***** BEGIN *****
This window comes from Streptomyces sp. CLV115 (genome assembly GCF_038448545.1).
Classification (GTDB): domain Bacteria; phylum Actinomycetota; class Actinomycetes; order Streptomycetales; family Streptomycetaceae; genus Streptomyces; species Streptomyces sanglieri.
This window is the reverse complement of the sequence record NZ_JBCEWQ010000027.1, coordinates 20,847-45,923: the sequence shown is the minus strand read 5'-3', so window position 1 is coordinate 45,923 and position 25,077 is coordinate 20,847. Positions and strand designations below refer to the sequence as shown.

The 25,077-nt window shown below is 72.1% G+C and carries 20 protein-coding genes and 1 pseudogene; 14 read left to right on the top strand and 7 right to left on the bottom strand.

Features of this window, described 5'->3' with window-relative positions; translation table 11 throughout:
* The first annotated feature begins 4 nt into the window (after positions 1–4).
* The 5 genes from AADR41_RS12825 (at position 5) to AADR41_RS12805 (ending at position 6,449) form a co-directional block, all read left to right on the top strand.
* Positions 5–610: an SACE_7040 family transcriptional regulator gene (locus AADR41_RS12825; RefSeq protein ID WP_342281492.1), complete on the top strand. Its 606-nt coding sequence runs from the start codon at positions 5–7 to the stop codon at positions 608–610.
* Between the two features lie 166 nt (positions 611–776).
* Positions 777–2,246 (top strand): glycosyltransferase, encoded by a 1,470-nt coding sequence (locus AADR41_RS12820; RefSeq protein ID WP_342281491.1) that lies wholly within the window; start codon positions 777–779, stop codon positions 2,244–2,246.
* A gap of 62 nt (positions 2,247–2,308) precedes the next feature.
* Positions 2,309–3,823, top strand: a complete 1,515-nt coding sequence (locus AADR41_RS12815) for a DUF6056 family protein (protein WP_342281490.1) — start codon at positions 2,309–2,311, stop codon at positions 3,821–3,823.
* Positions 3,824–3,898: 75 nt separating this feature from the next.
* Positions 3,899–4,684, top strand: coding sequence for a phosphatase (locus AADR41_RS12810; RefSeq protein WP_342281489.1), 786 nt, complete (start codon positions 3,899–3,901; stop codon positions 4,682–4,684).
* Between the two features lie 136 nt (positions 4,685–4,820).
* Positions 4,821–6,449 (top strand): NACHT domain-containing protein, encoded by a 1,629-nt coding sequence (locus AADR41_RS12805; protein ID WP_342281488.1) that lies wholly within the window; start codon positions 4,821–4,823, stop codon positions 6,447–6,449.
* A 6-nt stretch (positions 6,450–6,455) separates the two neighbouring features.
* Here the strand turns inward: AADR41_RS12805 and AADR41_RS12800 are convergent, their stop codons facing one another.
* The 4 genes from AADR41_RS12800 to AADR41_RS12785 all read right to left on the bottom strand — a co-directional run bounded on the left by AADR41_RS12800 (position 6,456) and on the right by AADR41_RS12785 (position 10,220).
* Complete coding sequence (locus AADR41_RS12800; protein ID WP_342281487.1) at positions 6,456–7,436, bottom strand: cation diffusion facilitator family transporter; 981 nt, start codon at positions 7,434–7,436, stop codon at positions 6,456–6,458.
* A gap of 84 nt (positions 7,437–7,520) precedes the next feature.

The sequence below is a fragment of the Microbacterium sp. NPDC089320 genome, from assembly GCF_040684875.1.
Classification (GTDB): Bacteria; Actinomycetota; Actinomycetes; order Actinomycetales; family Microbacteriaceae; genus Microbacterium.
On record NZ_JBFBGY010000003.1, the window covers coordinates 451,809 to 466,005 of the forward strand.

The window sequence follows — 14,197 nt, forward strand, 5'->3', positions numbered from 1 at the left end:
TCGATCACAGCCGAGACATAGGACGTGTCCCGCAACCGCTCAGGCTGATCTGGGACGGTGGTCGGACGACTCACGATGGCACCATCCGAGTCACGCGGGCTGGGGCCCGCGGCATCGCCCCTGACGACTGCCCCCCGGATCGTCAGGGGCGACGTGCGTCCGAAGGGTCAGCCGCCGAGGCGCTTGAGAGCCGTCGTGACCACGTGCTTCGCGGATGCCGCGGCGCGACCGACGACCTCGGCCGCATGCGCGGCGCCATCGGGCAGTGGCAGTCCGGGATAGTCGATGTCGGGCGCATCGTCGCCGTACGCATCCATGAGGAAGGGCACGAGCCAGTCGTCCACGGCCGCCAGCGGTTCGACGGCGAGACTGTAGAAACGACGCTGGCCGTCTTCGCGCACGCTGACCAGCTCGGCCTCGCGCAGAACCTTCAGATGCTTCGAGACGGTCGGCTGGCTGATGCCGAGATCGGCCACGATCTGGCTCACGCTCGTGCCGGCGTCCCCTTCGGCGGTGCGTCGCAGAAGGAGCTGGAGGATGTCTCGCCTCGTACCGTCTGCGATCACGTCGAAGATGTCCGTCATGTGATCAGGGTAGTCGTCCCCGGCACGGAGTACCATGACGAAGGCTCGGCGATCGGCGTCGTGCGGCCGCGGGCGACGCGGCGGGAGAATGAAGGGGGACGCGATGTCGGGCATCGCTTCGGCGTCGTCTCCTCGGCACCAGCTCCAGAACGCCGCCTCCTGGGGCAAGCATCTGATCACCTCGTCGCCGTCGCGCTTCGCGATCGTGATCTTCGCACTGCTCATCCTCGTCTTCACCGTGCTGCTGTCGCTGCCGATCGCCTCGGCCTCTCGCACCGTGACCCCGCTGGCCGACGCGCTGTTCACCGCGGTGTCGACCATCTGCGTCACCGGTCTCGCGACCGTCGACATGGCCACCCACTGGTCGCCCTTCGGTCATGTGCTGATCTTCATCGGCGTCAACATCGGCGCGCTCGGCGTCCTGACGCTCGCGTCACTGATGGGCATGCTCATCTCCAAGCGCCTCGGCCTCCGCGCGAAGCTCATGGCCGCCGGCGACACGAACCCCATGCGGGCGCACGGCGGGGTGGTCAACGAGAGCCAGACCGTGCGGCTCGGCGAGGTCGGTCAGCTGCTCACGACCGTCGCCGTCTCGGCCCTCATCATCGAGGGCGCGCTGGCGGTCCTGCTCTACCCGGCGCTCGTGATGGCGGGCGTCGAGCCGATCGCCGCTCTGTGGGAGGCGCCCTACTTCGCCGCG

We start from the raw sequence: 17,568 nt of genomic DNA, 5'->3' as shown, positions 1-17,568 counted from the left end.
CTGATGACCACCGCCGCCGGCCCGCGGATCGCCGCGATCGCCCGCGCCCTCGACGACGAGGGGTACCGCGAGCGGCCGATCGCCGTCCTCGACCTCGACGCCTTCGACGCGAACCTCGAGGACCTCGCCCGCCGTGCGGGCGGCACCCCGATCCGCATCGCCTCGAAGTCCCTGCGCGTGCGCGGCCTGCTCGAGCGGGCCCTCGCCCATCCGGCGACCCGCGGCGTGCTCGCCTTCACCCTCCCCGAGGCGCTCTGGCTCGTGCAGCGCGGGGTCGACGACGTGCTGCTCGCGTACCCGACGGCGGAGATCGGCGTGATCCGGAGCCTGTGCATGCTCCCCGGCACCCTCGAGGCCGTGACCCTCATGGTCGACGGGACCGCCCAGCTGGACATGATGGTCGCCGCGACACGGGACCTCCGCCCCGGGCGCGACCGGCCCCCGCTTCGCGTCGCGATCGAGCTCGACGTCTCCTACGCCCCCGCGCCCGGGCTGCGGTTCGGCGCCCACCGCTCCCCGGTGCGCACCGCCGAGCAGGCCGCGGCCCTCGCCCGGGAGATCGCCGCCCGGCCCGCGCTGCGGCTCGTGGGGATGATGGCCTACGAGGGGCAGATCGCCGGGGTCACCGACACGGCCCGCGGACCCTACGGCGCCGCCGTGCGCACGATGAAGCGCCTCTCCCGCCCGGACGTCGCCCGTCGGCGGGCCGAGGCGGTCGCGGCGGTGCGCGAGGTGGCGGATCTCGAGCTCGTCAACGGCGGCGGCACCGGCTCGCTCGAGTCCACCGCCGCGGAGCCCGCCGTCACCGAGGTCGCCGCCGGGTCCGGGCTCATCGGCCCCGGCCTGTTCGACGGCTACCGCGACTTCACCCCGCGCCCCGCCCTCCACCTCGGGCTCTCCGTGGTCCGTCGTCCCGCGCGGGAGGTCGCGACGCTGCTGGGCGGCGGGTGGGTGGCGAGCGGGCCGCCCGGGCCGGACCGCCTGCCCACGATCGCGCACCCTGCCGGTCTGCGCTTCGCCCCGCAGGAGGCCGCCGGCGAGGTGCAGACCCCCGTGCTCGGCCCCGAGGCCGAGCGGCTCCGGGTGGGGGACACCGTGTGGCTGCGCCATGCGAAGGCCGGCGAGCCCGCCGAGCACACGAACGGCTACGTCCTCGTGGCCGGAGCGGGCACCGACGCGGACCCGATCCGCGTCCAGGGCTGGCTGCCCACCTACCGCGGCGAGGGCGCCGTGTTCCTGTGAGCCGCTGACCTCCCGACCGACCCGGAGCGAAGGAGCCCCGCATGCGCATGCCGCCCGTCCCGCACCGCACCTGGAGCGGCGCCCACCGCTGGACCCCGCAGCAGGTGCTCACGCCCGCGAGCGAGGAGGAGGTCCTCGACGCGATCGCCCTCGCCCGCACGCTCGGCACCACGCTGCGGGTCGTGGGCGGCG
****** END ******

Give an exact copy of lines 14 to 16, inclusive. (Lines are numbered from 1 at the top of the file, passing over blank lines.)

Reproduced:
* Positions 3,899–4,684, top strand: coding sequence for a phosphatase (locus AADR41_RS12810; RefSeq protein WP_342281489.1), 786 nt, complete (start codon positions 3,899–3,901; stop codon positions 4,682–4,684).
* Between the two features lie 136 nt (positions 4,685–4,820).
* Positions 4,821–6,449 (top strand): NACHT domain-containing protein, encoded by a 1,629-nt coding sequence (locus AADR41_RS12805; protein ID WP_342281488.1) that lies wholly within the window; start codon positions 4,821–4,823, stop codon positions 6,447–6,449.